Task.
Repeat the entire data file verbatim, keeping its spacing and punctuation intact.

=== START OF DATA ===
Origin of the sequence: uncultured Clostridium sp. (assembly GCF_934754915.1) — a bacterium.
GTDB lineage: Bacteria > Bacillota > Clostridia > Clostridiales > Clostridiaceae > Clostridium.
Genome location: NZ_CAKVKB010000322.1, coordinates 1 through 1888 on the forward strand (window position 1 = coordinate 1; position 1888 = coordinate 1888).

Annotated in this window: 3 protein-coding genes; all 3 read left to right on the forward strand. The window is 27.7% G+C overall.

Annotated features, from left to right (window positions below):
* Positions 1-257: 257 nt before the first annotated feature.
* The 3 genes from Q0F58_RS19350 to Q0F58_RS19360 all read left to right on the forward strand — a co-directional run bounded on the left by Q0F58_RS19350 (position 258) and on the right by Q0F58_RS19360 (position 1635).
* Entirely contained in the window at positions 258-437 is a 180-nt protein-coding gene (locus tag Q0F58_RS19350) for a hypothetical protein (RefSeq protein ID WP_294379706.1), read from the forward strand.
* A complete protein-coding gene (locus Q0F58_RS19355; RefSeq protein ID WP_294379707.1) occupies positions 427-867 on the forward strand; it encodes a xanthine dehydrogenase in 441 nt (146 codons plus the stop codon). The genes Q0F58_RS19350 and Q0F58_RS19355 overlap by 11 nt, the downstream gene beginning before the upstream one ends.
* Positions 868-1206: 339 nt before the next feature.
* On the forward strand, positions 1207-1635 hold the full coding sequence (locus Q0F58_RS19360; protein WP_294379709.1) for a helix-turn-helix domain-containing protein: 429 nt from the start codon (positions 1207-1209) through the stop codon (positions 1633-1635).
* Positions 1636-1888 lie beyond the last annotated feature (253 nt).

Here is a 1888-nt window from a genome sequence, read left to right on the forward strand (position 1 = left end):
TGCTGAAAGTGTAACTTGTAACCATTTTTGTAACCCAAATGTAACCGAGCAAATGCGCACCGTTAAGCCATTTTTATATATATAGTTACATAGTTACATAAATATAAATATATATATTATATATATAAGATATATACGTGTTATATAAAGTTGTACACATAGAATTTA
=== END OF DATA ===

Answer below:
Origin of the sequence: uncultured Clostridium sp. (assembly GCF_934754915.1) — a bacterium.
GTDB lineage: Bacteria > Bacillota > Clostridia > Clostridiales > Clostridiaceae > Clostridium.
Genome location: NZ_CAKVKB010000322.1, coordinates 1 through 1888 on the forward strand (window position 1 = coordinate 1; position 1888 = coordinate 1888).

Annotated in this window: 3 protein-coding genes; all 3 read left to right on the forward strand. The window is 27.7% G+C overall.

Annotated features, from left to right (window positions below):
* Positions 1-257: 257 nt before the first annotated feature.
* The 3 genes from Q0F58_RS19350 to Q0F58_RS19360 all read left to right on the forward strand — a co-directional run bounded on the left by Q0F58_RS19350 (position 258) and on the right by Q0F58_RS19360 (position 1635).
* Entirely contained in the window at positions 258-437 is a 180-nt protein-coding gene (locus tag Q0F58_RS19350) for a hypothetical protein (RefSeq protein ID WP_294379706.1), read from the forward strand.
* A complete protein-coding gene (locus Q0F58_RS19355; RefSeq protein ID WP_294379707.1) occupies positions 427-867 on the forward strand; it encodes a xanthine dehydrogenase in 441 nt (146 codons plus the stop codon). The genes Q0F58_RS19350 and Q0F58_RS19355 overlap by 11 nt, the downstream gene beginning before the upstream one ends.
* Positions 868-1206: 339 nt before the next feature.
* On the forward strand, positions 1207-1635 hold the full coding sequence (locus Q0F58_RS19360; protein WP_294379709.1) for a helix-turn-helix domain-containing protein: 429 nt from the start codon (positions 1207-1209) through the stop codon (positions 1633-1635).
* Positions 1636-1888 lie beyond the last annotated feature (253 nt).

Here is a 1888-nt window from a genome sequence, read left to right on the forward strand (position 1 = left end):
TGCTGAAAGTGTAACTTGTAACCATTTTTGTAACCCAAATGTAACCGAGCAAATGCGCACCGTTAAGCCATTTTTATATATATAGTTACATAGTTACATAAATATAAATATATATATTATATATATAAGATATATACGTGTTATATAAAGTTGTACACATAGAATTTA